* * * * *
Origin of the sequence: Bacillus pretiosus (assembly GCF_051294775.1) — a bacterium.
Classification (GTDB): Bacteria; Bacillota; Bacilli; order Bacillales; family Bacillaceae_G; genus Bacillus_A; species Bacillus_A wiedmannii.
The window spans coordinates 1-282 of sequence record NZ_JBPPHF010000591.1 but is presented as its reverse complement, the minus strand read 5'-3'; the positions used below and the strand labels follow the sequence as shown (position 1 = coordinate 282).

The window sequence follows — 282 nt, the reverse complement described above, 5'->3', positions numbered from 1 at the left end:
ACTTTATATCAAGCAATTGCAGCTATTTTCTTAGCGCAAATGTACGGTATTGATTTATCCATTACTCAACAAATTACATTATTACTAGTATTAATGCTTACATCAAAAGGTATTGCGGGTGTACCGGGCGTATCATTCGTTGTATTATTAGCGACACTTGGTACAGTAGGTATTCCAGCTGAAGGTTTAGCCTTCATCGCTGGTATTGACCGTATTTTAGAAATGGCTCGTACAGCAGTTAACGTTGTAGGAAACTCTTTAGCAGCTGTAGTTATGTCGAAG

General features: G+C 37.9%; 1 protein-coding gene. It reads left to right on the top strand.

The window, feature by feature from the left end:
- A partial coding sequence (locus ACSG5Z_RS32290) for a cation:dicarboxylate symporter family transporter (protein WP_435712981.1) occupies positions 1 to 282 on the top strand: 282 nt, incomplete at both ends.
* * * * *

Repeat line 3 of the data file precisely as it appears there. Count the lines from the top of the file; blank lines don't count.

The window spans coordinates 1-282 of sequence record NZ_JBPPHF010000591.1 but is presented as its reverse complement, the minus strand read 5'-3'; the positions used below and the strand labels follow the sequence as shown (position 1 = coordinate 282).